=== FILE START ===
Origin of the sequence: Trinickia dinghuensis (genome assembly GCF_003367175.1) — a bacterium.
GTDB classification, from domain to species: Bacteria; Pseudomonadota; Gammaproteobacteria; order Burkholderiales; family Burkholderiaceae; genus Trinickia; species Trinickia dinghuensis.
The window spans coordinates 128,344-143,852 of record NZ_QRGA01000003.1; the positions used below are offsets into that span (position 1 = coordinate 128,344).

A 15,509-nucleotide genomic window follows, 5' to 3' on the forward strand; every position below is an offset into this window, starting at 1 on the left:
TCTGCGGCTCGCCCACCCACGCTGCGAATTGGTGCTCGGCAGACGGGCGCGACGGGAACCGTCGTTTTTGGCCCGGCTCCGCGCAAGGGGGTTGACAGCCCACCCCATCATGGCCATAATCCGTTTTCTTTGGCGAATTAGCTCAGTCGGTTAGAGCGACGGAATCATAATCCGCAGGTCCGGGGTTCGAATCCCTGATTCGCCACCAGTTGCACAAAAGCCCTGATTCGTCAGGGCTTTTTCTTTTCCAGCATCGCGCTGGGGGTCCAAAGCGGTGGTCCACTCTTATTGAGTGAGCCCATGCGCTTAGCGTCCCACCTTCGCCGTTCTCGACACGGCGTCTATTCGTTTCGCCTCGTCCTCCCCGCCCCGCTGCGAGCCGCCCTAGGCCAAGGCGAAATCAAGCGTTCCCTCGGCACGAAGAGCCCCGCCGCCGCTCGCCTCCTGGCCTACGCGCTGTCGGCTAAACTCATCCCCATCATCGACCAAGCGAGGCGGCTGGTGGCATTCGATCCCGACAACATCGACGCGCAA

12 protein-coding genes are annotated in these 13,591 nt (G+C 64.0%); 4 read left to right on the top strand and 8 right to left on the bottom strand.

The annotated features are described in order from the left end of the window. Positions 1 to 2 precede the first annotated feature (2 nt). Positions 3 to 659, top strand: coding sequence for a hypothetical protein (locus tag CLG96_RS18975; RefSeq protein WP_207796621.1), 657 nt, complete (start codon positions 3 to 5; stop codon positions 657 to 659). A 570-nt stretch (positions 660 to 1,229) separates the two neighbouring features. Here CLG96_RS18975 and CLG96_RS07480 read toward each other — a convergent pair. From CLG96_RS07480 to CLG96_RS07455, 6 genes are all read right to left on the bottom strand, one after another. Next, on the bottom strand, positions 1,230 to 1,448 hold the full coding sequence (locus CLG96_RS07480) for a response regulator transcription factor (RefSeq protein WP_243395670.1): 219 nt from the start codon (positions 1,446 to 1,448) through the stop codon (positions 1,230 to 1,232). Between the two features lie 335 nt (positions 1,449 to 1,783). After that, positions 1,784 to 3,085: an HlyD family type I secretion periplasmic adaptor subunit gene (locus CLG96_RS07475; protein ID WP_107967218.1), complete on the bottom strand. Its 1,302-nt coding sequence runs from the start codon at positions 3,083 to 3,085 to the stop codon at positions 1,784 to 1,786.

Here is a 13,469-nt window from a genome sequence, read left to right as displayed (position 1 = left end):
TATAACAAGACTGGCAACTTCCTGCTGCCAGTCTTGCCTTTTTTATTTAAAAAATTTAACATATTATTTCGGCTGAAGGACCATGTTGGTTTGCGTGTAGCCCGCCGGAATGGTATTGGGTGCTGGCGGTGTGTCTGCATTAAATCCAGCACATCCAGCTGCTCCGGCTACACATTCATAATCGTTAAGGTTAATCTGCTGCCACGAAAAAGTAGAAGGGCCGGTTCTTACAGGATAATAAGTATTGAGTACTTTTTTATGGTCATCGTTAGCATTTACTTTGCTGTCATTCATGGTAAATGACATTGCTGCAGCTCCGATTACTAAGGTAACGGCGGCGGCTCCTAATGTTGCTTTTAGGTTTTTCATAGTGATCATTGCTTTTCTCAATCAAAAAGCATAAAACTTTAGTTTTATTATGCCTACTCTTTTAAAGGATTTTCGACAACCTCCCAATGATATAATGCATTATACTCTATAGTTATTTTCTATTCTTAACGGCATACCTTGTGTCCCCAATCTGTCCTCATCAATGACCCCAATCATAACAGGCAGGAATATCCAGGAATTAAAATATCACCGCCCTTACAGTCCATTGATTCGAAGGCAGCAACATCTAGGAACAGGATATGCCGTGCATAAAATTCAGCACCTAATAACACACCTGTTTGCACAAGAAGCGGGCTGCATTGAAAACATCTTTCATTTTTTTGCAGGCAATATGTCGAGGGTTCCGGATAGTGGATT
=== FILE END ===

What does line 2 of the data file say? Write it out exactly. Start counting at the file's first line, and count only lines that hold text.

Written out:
GTDB classification, from domain to species: Bacteria; Pseudomonadota; Gammaproteobacteria; order Burkholderiales; family Burkholderiaceae; genus Trinickia; species Trinickia dinghuensis.